The bottom line is that Samsonov is an NHL starter, Copley is an AHL starter/NHL backup. Even at 22 years old, Samsonov is and has proven to be the better netminder.

That's on the ice. Off the ice, with Braden Holtby on the last year of his contract, the Caps have to see what Samsonov can do and had to get him NHL time this season. Add in the fact that Copley has a $1.1 million cap hit and Samsonov's is only $925,000, and really the team had to keep Samsonov over Copley.

Joe Wallen writes: The Caps seem to have more elite talent from Europe than most, in not all, NHL teams. Is it coincidence, i.e. always drafting the best player available, or do the Caps scout differently than other NHL teams?

I don't know if they scout differently, but there is the Caps certainly seem to be and have been more open to drafting European players. Sometimes it can be a challenge to get European players to come to North America and sometimes the transition from European to North American hockey is extremely difficult. There are definitely challenges that come with European players, but there is also an old-school mentality that still exists in hockey among some people who will always believe it is better to have Canadien players and you can't win with too many Europeans.

Don Cherry was not popular because he was a novelty, he was popular in part because a lot of people agreed with what he was saying. Do you know how many questions I got from people before the Caps won the Cup asking me if having too many European players was the problem for Washington? Heck, there is a large segment of Toronto Maple Leafs fans who think it is more important that Toronto be an all Canadian team than to win the Cup. That is not an exaggeration.

For rational people, we know this is ridiculous. While Cherry tried to say the Caps won the Cup because of Holtby and Tom Wilson, he neglected to mention the all-time Great Russian who won the Conn Smythe, the all-star Russian center who could have won the Conn Smythe, the future Hall of Fame Swedish center, the elite American defenseman, the Dane who scored the Cup-clinching goal, the Czech who tied the defense together when the team traded for him at the deadline, etc.

The Caps are thankfully free from that antiquated notion, but it still exists among circles in the NHL and there remains those who will always value Canadian players over Europeans.

Nathan S. writes: One of the benefits of physical play in the playoffs is that you can wear down your opponent over the course of a seven-game series. However, do you have any concern that Caps are too physical at times for the regular season this year?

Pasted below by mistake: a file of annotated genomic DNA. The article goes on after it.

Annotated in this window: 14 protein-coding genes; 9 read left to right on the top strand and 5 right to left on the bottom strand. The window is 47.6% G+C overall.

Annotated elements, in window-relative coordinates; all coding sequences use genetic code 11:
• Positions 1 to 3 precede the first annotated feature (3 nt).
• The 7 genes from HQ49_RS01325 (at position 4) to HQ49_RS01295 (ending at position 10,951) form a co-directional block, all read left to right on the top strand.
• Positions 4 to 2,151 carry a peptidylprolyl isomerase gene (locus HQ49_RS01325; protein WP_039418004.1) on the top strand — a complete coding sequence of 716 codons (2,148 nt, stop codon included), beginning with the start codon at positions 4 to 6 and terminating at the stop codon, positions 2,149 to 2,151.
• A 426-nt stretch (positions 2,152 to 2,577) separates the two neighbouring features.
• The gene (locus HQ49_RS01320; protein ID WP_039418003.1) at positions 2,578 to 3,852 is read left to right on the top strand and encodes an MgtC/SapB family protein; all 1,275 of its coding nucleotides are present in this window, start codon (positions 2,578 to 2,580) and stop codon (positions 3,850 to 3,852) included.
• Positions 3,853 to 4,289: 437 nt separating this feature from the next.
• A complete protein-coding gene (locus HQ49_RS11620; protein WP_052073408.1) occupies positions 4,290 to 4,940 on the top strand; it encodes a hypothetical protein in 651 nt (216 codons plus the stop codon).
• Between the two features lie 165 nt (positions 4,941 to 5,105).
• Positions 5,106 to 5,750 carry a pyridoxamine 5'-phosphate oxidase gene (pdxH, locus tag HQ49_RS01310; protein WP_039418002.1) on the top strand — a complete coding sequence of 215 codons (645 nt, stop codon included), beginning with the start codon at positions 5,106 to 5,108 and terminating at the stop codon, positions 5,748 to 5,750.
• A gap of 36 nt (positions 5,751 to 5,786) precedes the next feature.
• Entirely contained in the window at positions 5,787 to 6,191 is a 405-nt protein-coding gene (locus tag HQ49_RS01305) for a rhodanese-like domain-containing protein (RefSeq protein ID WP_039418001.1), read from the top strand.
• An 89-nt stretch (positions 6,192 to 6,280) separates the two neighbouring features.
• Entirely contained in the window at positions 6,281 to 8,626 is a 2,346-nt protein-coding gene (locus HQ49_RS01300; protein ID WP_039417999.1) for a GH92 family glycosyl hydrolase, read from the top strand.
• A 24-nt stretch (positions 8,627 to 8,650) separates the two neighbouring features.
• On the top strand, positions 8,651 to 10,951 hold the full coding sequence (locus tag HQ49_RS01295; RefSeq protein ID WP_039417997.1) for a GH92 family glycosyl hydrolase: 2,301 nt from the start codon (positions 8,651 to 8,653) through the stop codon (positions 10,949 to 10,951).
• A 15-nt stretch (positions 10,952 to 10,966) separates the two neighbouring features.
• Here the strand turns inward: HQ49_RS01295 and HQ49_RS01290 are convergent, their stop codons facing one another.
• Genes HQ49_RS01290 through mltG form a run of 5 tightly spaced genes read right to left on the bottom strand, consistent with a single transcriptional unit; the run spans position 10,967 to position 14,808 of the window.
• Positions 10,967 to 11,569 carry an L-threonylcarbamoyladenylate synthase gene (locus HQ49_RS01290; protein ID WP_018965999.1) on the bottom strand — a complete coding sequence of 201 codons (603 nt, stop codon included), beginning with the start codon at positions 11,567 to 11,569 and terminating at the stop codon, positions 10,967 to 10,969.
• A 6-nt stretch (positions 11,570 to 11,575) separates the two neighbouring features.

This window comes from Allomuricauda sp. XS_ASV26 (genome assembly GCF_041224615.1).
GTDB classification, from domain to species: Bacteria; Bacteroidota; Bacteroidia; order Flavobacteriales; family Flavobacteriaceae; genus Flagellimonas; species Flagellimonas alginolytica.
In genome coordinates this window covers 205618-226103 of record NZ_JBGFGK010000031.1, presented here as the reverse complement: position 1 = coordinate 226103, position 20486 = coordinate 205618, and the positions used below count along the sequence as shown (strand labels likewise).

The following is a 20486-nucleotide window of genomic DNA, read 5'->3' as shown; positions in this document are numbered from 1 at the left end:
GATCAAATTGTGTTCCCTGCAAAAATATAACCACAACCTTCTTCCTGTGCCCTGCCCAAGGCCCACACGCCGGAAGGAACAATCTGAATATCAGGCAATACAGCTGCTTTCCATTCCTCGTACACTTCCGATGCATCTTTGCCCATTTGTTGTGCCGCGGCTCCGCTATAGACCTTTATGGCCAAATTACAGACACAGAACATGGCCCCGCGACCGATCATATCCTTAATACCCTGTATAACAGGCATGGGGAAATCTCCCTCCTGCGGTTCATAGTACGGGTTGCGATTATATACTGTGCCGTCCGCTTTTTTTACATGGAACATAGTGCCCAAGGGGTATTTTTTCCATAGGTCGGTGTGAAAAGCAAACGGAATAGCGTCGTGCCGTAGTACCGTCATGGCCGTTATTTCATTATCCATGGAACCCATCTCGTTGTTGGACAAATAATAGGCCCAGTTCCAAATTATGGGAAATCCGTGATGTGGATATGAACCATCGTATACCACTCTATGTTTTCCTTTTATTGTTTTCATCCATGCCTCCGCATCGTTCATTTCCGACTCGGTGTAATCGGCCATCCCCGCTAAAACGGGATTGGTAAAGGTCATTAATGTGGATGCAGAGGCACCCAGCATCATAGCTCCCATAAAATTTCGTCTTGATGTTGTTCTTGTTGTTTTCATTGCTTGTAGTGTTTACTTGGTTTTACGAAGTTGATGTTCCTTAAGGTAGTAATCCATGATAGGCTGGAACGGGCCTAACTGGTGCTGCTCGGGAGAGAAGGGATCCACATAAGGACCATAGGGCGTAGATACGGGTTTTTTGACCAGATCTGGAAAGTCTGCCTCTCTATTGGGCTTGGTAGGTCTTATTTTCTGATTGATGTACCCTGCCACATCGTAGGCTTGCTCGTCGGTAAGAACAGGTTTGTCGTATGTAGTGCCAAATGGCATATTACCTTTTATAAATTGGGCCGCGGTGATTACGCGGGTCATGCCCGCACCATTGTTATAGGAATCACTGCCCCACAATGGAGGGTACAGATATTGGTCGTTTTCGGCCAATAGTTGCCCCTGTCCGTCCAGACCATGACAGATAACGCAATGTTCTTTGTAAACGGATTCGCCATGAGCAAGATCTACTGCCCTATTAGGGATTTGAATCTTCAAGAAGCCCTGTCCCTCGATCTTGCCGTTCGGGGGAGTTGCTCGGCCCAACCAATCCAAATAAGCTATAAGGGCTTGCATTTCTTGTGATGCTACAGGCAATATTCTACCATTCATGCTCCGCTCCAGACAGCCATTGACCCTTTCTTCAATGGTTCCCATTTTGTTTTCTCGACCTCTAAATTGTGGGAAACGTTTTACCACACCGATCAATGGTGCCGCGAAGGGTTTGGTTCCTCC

This is one of the biggest reasons why the playoffs in the NHL is so different from the regular season. The physical play a team can commit to in the playoffs, you just can't commit to over 82 games. There's no way. I asked the players about this in April and they were very open about it. You can read that story here.

The Caps are at their best when they play a hard, physical game. That's why I do not think they will keep up the pace they are on now for the entire season and will struggle in January/February. They should be fine for the playoffs, though.

Ayla Bellegarde writes: Since the loss of Jay Beagle, we still haven't been able to get a consistent face-off man. Who would be a contender we could pick up or trade for?

No one. The two biggest weaknesses on the team right now are top-four right-shot defenseman and third-line production. The defenseman is more pressing and will come back to haunt Washington in the playoffs if left unaddressed. And if the team wanted to bolster the third line, they would do it on the wings, not at center where Lars Eller has that position locked down. Because of the team's cap situation, I don't know if they can afford pretty much anything at the trade deadline. If they do make a move, however, a top-four defenseman and a third-line wing are a much higher priority than a faceoff specialist. I just don't think there's enough cap room to worry about faceoffs right now, which has been an area the team has improved on anyway.

Samuel Resnick writes: Do you think the Caps will try to make any big moves at the trade deadline this season?

As noted above, I think they need a top-four right defenseman. Third line production is a problem now, but we have barely seen the third line healthy this season so I will withhold judgment there. But top-four defense is a glaring hole that needs to be addressed.

The problem is that the Caps have no cap room and are not banking any additional cap room which teams use at the trade deadline. If I had to guess, I would say the scouts are hard at work trying to find a Michal Kempny type of deal, an under-appreciated defenseman the team can get for cheap who could potentially step into a larger role in Washington. Good luck, those guys are hard to find.

Marla Galvan writes: Does Peter Bondra ever come back to watch Caps games, or is he still involved with the organization in any way?

Bondra actually works for the Caps in an ambassador role. It is not a figurehead job or just a fancy title, it is an actual job that I have heard he takes very seriously so much so that he won't let people call him "Bonzai" at work. He started in that role in 2017 and has a Cup ring since he was a part of the organization during the Cup run. Bondra is also the executive director of the Capitals Alumni Association.

Thanks for all your questions! Part 2 of the mailbag will be coming on Thursday. If you have a question you want to be answered in the next mailbag, you can submit it here at the Capitals Mailbag submissions page on


Capitals Mailbag Part 1: How has Todd Reirden changed in his second year at the helm? originally appeared on NBC Sports Washington